in this ceramic material, an XRD peak of a (200) plane of the solid solution with CuKα rays preferably appears at 2θ=42.91° or more which is larger than an angle at which a peak of a cubic crystal of magnesium oxide appears. When the crystal phase of the MgO—Ga2O3—Li2O solid solution obtained by dissolving gallium oxide and lithium oxide in magnesium oxide is formed, such a peak shift in XRD is believed to occur. As the amounts of the gallium oxide and lithium oxide dissolved increase, the XRD peak of the magnesium oxide shifts to higher angles. However, if the amounts of the gallium oxide and lithium oxide added are excessively increased, the gallium, oxide and lithium oxide are not completely dissolved, which readily generates minor phases (heterogeneous phases). Therefore, the XRD peak of a (200) plane of the solid solution preferably appears at 2θ=42.91°. This range is preferred because the amount of minor phases generated decreases. The XRD peak of a (200) plane of the solid solution more preferably appears at 2θ=42.91° to 43.02°. This range is particularly preferred because minor phases are substantially not contained.

The ceramic material of the present invention may contain, for example, magnesium-gallium composite oxide as minor phase, while the ceramic material preferably contains little minor phases and more preferably contains no minor phase. An example of the magnesium-gallium composite oxide is MgGa2O4. In addition to this phase, the ceramic material of the present invention may contain unknown components, but the content of the minor phases is preferably as low as possible. For example, the content of the minor phases is preferably 10 vol % or less (the content of the main phase is 90 vol % or more) more preferably 5 vol % or less (the content of the main phase is 95 vol % or more). Herein, the main phase refers to a component whose content is 50% or more on a volume basis. The minor phases are phases, other than the main phase, which are identified from XRD peaks. The main phase and the minor phases can be determined by observing a cross-section of the ceramic member with an electron microscope (SEM) to obtain an EPMA element mapping image. The area ratio measured by the cross-sectional observation is considered to reflect the volume ratio. Therefore, the main phase is defined as a region that occupies an area of 50% or more, which is determined by the microstructure observation with a SEM and the EPMA element mapping image. The minor phases are defined as regions other than the region of the main phase.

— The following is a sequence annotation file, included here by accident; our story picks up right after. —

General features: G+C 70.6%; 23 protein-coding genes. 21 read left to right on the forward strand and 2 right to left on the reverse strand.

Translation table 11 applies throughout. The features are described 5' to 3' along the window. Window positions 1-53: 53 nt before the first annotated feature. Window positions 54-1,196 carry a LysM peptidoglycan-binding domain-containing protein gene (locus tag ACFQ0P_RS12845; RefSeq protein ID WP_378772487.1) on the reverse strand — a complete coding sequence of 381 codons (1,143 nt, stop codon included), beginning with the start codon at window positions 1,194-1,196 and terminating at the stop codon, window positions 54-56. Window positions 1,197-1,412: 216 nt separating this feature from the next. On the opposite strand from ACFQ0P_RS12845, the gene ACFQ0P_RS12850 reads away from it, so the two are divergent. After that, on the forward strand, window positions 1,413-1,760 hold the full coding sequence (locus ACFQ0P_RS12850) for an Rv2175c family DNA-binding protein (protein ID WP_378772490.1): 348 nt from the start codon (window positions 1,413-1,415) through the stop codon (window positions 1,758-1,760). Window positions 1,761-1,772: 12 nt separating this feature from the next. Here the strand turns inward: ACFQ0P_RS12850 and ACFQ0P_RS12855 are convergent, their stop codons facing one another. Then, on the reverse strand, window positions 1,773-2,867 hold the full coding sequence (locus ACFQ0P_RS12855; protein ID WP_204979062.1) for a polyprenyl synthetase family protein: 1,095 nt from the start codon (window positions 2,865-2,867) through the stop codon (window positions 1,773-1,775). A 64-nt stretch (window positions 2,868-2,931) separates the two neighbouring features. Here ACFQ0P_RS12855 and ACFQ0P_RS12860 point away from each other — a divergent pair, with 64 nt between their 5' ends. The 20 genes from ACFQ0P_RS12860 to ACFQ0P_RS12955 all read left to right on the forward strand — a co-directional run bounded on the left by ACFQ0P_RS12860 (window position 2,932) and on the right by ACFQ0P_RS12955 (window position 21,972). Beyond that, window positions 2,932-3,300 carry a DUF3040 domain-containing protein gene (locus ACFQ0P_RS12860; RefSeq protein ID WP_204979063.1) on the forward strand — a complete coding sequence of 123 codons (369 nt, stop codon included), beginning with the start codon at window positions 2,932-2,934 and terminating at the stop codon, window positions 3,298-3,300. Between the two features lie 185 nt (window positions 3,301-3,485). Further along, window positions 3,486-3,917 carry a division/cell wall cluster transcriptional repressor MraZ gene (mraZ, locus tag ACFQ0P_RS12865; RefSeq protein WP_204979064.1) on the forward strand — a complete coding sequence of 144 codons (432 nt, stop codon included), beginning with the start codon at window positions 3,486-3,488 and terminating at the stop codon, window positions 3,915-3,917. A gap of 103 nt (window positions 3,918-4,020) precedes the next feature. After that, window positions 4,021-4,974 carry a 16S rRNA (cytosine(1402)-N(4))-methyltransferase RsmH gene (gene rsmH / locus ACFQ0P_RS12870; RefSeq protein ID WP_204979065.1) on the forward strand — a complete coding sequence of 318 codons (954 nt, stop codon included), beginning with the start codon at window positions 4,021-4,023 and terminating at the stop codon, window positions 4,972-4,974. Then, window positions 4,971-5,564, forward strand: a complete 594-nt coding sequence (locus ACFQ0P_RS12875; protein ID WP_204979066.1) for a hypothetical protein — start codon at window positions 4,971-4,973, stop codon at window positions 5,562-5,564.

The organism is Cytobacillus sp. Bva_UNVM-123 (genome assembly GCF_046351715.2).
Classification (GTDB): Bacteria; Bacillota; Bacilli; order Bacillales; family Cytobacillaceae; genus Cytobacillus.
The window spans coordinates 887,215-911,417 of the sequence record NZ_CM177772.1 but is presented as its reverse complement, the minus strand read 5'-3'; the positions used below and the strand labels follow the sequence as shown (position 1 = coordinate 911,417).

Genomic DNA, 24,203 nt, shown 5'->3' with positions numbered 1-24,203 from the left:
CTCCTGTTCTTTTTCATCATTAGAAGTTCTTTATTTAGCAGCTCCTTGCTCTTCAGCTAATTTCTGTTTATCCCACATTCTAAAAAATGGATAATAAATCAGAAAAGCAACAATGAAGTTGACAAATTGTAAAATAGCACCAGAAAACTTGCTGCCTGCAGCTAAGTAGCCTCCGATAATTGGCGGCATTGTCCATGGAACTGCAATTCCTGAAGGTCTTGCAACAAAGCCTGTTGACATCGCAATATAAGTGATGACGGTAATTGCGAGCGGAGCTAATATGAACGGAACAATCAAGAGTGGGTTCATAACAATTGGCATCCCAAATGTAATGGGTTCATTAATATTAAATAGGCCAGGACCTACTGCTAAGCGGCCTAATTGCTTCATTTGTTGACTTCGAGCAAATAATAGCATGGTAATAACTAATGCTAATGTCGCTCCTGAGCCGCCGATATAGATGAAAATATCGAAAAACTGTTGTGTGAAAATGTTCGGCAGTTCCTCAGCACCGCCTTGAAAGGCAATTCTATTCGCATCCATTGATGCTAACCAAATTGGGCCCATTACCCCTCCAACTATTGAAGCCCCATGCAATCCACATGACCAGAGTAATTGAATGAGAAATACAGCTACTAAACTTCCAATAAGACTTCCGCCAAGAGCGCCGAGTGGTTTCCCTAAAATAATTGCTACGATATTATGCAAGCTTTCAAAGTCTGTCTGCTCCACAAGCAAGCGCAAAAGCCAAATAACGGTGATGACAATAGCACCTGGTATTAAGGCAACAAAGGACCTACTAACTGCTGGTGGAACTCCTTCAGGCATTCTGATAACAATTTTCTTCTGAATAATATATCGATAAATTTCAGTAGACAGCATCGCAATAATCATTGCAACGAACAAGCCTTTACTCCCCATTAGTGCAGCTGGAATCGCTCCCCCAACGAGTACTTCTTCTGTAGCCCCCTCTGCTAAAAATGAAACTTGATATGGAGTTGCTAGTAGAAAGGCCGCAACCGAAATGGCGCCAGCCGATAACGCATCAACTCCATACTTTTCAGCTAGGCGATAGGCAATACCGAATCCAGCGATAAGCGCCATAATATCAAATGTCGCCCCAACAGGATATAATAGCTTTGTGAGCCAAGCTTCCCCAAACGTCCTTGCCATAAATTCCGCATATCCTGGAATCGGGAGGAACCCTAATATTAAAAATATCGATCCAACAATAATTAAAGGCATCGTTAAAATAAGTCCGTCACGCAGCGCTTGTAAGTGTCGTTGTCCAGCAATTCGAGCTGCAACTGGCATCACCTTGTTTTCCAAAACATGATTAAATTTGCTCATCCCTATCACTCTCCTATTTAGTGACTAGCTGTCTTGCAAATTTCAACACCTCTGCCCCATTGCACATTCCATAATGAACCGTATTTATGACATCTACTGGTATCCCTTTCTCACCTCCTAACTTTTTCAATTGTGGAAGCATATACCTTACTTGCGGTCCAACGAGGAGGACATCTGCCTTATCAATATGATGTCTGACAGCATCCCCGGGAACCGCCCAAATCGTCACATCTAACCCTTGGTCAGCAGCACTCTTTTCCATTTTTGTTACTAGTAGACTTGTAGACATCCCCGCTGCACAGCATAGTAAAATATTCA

In the ceramic material of the present invention, the molar ratio Li/Ga of Li to Ga is preferably in the range of 0.80 or more and 1.20 or less, and more preferably in the range of or more and 1.15 or less. In consideration of the valence number of Mg, the valence number of Ga, and the valence number of Li, the molar ratio Li/Ga is ideally preferably 1.00. The molar ratio Li/Ga is determined by performing the chemical analysis of the ceramic material. The chemical analysis can be performed, for example, by dissolving the ceramic material and then performing chelatometry for Mg and inductively coupled plasma atomic emission spectroscopy for Ga and Li.